Exhumation is one of the key functions of the horror genre: digging up those dark, hidden parts of the unconscious and exposing them, in all their unsettling ugliness, to the light. it is a process which is literalised in Exhume, the feature debut, as writer/director, of Scott Poiley, who in the past has written and produced Anthony DiBlasi’s Cassadaga (2011), Missionary (2013) and Last Shift (2014), makes excavation of one kind or another his principal theme. Husband and wife Patrick (William Haze) and Karen Connor (Alex Rietveld) are hired for their respective expertise in archaeology and forensic science to search a former Probation Camp for Boys in Florida. Their Christian employer (Randy Molnar), who spent his own childhood in the camp as son of the late warden, wants to sell the now derelict property on, but the elderly sister (Marty Stonerock) of a boy who decades earlier went missing from the Camp insists that the entire place first be searched thoroughly for his body – and a prologue to the film, shot in black and white from the point of view of a terrified young prisoner, confirms that this was a place whose Christian guards were horrifically abusive, even murderous.
So there is a grim history haunting this place for the Connors, with their teenaged daughter Emma (Sarah Sculco) reluctantly in tow, to uncover. Besides the many acres of ground that they must survey, there are also more psychological terrains to explore, as the troubled Emma, who has inherited a propensity to sleepwalk from her father, and mental illness from her mother’s side, is not sure whether the irrational things she is starting to see and hear are a product of her own fracturing psyche, or of the property’s buried secrets. Patrick and Karen worry about the deterioration of Emma’s mental state, until they too begin to sense the presence – and to dream the ghostly point of view – of a ghost determined to play hide and seek.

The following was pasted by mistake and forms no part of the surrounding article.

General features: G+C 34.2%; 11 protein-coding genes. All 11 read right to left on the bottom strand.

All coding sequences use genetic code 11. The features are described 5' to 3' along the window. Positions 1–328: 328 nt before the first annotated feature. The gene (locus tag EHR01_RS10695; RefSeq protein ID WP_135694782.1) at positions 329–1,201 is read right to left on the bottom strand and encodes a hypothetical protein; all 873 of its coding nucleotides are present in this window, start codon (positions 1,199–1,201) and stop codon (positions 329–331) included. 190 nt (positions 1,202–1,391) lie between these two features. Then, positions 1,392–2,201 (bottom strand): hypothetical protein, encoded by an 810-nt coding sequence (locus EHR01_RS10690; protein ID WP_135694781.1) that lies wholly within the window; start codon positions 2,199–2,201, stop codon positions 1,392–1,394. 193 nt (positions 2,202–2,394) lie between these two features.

Atmospheric and very creepy, Exhume is quick to undermine its opening textual claim to be ‘inspired by true events’ with all manner of supernatural interventions, as the Camp’s revenants reveal themselves in uncanny graffiti, upsetting dreams and even phone cameras, while taking possession of young Emma as the vessel for their own vindictive resurfacing. Of course, we all know that there is a genuine underlying reality to any scenario that involves the covering up of child abuse at Christian institutions – but what is perhaps most disturbing and uncomfortable about this film is not the horrors that took place at the Camp (shown in oneiric flashback), but a bizarre plot twist that serves to exonerate, even justify, such abuse.